Monday, August 17, 2015

Idolatry and Superstition

Twenty-Fifth in a Series on Catholic Morality

 Fr. John H. Stapleton

The first and greatest sinner against religion is the idolater, who offers God-worship to others than God. There are certain attributes that belong to God alone, certain titles that He alone has a right to bear, certain marks of veneration that are due to Him alone. To ascribe these to any being under God is an abomination, and is called idolatry.

The idols of paganism have long since been thrown down, their temples destroyed; the folly itself has fallen into disuse, and its extravagances serve only in history to point a moral or adorn a tale. Yet, in truth, idolatry is not so dead as all that, if one would take the pains to peruse a few pages of the current erotic literature wherein people see heaven in a pair of blue eyes, catch inspired words from ruby lips and adore a well trimmed chin-whisker. I would sooner, with the old-time Egyptians, adore a well-behaved cat or a toothsome cucumber than with certain modern feather-heads and gum-drop hearts, sing hymns to a shapely foot or dimpled cheek and offer incense to "divinities," godlike forms, etc. The way hearts and souls are thrown around from one to another is suggestive of the national game; while the love they bear one another is always infinite, supreme, without parallel on earth or in heaven.

No, perhaps they do not mean what they say; but that helps matters very little, for the fault lies precisely in saying what they do say; the language used is idolatrous. And a queer thing about it is that they do mean more than half of what they say. When degenerate love runs riot, it dethrones the Almighty, makes gods of clay and besots itself before them.

What is superstition and what is a superstitious practice? It is something against the virtue of religion; it sins, not by default as unbelief, but by excess. Now, to be able to say what is excessive, one must know what is right and just, one must have a measure. To attempt to qualify anything as excessive without the aid of a rule or measure is simply guesswork.

The Yankee passes for a mighty clever guesser, outpointing with ease his transatlantic cousin. Over there the sovereign guesses officially that devotion to the Mother of God is a superstitious practice. This reminds one of the overgrown farmer boy, who, when invited by his teacher to locate the center of a circle drawn on the blackboard, stood off and eyed the figure critically for a moment with a wise squint; and then said, pointing his finger to the middle or thereabouts: "I should jedge it to be about thar." He was candid enough to offer only an opinion. But how the royal guesser could be sure enough to swear it, and that officially, is what staggers plain people.

Now right reason is a rule by which to judge what is and what is not superstitious. But individual reason or private judgment and right reason are not synonyms in the English or in any other language that is human. When reasoning men disagree, right reason, as far as the debated question is concerned, is properly said to be off on a vacation, a thing uncommonly frequent in human affairs. In order, therefore that men should not be perpetually at war concerning matters that pertain to men's salvation, God established a competent authority which even simple folks with humble minds and pure hearts can find. In default of any adverse claimant, the Catholic Church must be adjudged that authority. The worship, therefore, that the Church approves as worthy of God is not, cannot be, superstition. And what is patently against reason, or, in case of doubt, what she reproves and condemns in religion is superstitious.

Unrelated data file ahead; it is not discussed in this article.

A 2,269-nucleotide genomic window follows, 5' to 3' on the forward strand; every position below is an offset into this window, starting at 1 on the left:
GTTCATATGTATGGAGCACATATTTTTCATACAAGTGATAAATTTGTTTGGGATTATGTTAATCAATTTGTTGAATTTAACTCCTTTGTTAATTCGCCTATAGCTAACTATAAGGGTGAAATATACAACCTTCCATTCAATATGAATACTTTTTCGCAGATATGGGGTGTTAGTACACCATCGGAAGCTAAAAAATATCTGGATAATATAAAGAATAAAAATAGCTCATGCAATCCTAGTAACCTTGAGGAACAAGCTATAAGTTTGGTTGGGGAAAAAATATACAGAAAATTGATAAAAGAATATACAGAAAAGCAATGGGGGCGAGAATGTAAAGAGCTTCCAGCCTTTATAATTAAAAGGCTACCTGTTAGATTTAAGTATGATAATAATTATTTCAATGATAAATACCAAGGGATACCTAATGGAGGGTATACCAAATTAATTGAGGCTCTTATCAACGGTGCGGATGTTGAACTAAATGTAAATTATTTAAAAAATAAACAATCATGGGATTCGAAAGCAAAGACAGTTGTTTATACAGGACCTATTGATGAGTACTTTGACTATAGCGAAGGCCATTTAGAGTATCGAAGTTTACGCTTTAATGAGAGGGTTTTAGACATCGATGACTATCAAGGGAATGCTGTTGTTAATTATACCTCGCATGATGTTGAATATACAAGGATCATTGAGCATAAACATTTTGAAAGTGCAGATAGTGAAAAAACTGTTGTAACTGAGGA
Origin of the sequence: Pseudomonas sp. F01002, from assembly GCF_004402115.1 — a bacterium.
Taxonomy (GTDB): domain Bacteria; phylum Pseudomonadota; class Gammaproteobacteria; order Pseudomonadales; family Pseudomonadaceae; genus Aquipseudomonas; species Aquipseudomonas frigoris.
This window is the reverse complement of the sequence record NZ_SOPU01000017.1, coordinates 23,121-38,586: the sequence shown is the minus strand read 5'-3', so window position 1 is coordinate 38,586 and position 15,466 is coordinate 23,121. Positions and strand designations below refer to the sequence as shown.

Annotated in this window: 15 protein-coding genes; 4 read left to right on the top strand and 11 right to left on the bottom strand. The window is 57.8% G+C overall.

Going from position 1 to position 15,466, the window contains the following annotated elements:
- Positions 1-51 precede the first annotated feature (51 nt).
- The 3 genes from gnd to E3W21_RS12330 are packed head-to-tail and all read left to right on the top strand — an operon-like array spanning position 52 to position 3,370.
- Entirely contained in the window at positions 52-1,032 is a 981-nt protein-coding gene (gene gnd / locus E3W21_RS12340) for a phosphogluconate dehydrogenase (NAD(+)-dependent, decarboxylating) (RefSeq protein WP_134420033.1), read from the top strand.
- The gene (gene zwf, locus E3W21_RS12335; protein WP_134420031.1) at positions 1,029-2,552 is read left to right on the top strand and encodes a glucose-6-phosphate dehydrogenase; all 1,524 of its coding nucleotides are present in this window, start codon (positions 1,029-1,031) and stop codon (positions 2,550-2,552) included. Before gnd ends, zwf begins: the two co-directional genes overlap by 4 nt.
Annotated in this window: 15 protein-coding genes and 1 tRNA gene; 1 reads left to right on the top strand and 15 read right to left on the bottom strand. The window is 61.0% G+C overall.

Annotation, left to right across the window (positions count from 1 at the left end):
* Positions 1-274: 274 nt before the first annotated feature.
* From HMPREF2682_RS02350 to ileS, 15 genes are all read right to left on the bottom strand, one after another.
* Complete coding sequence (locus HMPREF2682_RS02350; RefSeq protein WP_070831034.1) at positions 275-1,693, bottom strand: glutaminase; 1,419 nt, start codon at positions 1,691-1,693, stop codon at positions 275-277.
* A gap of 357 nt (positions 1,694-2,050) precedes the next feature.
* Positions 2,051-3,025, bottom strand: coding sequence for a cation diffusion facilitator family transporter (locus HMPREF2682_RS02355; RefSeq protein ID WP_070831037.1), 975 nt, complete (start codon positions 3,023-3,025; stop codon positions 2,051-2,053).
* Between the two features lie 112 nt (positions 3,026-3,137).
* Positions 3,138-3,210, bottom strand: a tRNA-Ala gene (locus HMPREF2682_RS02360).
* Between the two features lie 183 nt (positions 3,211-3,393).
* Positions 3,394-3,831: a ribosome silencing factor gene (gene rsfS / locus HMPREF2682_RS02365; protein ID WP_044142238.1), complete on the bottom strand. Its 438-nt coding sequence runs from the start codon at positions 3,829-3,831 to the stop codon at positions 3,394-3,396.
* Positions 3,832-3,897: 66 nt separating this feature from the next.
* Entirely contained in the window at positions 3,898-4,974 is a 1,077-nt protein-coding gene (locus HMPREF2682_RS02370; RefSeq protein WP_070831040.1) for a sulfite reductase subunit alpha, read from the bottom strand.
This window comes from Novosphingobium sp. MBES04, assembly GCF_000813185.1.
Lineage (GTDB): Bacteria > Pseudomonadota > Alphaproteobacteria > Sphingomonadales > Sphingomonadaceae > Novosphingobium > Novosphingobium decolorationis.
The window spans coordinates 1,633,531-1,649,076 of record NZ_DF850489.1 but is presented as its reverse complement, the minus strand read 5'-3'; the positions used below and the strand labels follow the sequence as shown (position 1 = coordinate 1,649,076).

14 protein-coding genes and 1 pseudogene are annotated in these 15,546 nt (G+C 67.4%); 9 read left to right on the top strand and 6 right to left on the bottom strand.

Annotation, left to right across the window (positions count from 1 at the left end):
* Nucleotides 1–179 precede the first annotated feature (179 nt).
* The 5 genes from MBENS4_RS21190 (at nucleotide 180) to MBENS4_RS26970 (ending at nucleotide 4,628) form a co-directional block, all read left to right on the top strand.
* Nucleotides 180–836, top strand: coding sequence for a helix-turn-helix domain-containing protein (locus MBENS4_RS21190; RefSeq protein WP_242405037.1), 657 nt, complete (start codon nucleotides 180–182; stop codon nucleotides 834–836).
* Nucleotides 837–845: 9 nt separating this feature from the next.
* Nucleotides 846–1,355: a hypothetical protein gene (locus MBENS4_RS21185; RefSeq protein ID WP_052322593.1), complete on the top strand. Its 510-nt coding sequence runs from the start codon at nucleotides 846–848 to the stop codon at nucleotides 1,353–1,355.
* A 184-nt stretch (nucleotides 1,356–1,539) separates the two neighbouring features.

Leaving out of the question for the moment those species of superstition that rise to the dignity of science, to the accidental fame and wealth of humbugs and frauds, the evil embraces a host of practices that are usually the result of a too prevalent psychological malady known as softening of the brain. These poor unfortunates imagine that the Almighty, who holds the universe in the hollow of His hand, deals with His creatures in a manner that would make a full-grown man pass as a fool if he did the same. Dreams, luck-pieces, certain combinations of numbers or figures, ordinary or extraordinary events and happenings - these are the means whereby God is made to reveal to men secrets and mysteries as absurd as the means themselves. Surely God must have descended from His throne of wisdom.

Strange though it may appear, too little religion - and not too much - leads to these unholy follies. There is a religious instinct in man. True religion satisfies it fully. Quack religion, pious tomfoolery, and doctrinal ineptitude foisted upon a God-hungry people end by driving some from one folly to another in a pitiful attempt to get away from the deceptions of man and near to God. Others are led on by a sinful curiosity that outweighs their common-sense as well as their respect for God. These are the guilty ones.

It has been said that there is more superstition - that is belief and dabbling in these inane practices - today in one of our large cities than the Dark Ages ever was afflicted with. If true, it is one sign of the world's spiritual unrest, the decay of unbelief; and irreligion thus assists at its own disintegration. The Church swept the pagan world clean of superstition once; she may soon be called upon to do the work over again.

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